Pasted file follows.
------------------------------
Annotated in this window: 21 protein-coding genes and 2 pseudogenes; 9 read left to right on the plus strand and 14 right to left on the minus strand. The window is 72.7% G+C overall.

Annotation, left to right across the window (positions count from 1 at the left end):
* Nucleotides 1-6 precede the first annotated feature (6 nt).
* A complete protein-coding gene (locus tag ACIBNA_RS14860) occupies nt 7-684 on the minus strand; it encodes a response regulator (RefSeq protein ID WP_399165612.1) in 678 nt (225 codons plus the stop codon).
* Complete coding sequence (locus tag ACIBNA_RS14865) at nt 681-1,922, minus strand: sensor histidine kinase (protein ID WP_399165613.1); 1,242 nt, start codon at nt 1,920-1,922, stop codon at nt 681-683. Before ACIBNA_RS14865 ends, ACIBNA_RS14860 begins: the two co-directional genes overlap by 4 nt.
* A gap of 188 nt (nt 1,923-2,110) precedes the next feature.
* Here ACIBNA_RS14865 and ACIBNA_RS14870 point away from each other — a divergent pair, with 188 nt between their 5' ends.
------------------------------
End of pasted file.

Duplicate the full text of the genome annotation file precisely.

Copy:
Annotated in this window: 21 protein-coding genes and 2 pseudogenes; 9 read left to right on the plus strand and 14 right to left on the minus strand. The window is 72.7% G+C overall.

Annotation, left to right across the window (positions count from 1 at the left end):
* Nucleotides 1-6 precede the first annotated feature (6 nt).
* A complete protein-coding gene (locus tag ACIBNA_RS14860) occupies nt 7-684 on the minus strand; it encodes a response regulator (RefSeq protein ID WP_399165612.1) in 678 nt (225 codons plus the stop codon).
* Complete coding sequence (locus tag ACIBNA_RS14865) at nt 681-1,922, minus strand: sensor histidine kinase (protein ID WP_399165613.1); 1,242 nt, start codon at nt 1,920-1,922, stop codon at nt 681-683. Before ACIBNA_RS14865 ends, ACIBNA_RS14860 begins: the two co-directional genes overlap by 4 nt.
* A gap of 188 nt (nt 1,923-2,110) precedes the next feature.
* Here ACIBNA_RS14865 and ACIBNA_RS14870 point away from each other — a divergent pair, with 188 nt between their 5' ends.